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From: George Levy <glevy.domain.name.hidden>

Date: Wed, 04 Feb 2004 19:27:53 -0800

Jesse Mazer wrote:

*> George Levy wrote:
*

*>
*

*>>
*

*>> You assume that you could get your hands on the absolute probability
*

*>> distribution. You must assume >when you observe a physical system is
*

*>> that you are an observer. The existence of (objective) absolute
*

*>> >reality is another assumption that may not be necessary. Assuming
*

*>> the existence of an absolute >probability distribution is like
*

*>> assuming the existence of an absolute frame of reference in space.
*

*>
*

*>
*

*> No, I don't assume I know the absolute probability distribution to
*

*> begin with. As I explained in earlier posts, I assume that there is
*

*> some sort of theory that would be able to tell me the conditional
*

*> probabilities *if* I already knew the absolute probability
*

*> distribution, and likewise that this theory could tell me the absolute
*

*> probability distribution *if* I already knew the all the conditional
*

*> probabilities. But I don't know either one to begin with--the idea is
*

*> that the two mutually constrain each other in such a way as to provide
*

*> a unique solution to both, like solving a set of N simultaneous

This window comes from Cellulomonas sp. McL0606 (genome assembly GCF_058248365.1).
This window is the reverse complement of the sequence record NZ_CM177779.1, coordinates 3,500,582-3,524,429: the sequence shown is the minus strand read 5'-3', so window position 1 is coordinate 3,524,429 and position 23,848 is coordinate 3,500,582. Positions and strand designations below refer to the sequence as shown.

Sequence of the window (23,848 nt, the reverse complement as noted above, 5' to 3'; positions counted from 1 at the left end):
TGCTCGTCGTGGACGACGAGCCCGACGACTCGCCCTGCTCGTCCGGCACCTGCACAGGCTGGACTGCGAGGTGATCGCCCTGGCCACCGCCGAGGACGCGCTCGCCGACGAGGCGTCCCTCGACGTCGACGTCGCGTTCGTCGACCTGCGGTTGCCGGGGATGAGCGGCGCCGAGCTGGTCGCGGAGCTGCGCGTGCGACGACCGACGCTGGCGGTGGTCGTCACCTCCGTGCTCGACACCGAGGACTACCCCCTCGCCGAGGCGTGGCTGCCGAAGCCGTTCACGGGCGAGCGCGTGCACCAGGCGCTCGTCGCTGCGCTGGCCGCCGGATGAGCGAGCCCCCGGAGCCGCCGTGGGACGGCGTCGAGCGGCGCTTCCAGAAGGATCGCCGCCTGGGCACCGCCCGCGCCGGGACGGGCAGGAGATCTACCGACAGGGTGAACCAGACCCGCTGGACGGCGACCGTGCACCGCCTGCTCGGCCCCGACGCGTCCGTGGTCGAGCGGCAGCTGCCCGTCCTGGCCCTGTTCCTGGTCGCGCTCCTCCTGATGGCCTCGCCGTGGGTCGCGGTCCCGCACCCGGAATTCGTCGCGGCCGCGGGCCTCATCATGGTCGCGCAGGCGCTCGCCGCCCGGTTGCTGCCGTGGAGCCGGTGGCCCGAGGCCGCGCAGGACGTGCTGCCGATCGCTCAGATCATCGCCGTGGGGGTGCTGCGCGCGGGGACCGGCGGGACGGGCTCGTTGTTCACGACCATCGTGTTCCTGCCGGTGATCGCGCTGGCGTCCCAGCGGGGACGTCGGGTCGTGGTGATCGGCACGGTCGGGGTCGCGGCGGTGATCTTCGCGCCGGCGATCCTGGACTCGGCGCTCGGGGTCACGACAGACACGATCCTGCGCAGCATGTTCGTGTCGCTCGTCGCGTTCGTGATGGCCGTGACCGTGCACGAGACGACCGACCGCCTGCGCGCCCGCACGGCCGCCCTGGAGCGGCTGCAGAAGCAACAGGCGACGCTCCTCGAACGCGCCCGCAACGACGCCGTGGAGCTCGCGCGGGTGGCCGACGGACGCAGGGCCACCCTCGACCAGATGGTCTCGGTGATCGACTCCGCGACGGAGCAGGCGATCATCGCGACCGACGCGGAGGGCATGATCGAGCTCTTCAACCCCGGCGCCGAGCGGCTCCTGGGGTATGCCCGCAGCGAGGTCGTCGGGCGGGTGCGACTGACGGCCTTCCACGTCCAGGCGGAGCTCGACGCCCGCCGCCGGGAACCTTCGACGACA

*

*> equations with N variables.
*

*>
*

*> Or:
*

*>
*

*> 1. Conditional probability of observer-moment A having observer-moment
*

*> B as its next experience = some function F of the form F(formal
*

*> properties of A, formal properties of B, P(B))
*

*>
*

*> [by 'formal properties' I am suggesting something like the
*

*> 'similarity' between the two observer-moments which I talked about
*

*> earlier, which is why I think this would need to be based on a theory
*

*> of consciousness]
*

*>
*

*> 2. Absolute probability of observer-moment B = P(B) = some function G
*

*> of the form G(the set of conditional probabilities between B and every
*

*> other observer-moment)
*

*>
*

*> The idea is that the theory of consciousness could tell me the exact
*

*> form of the functions F and G, but the actual values of all the
*

*> absolute probabilities and conditional probabilities are unknown. But
*

*> since each function depends on the other in this way, it is
*

*> conceivable they would mutually constrain each other in such a way
*

*> that you could solve for all the absolute probabilities and
*

*> conditional probabilities, although of course this is just my own pet
*

*> theory.
*

You say that the values of the absolute and conditional probabilities

are unknown. In my opinion, I have a very good idea of what their values

are.

The absolute probability of any given observer moment is infinitesimal

given the extremely large, possibly infinite, number of observer moments

states in the plenitude, and also given the much larger non-observer

moment states in the plenitude. Non-conscious observers states greatly

outnumber conscious observer states. The only way to talk meaningfully

about absolute probability is to "normalize" it, effectively converting

it to a conditional probability.

The conditional probability of any given observer moment A transitioning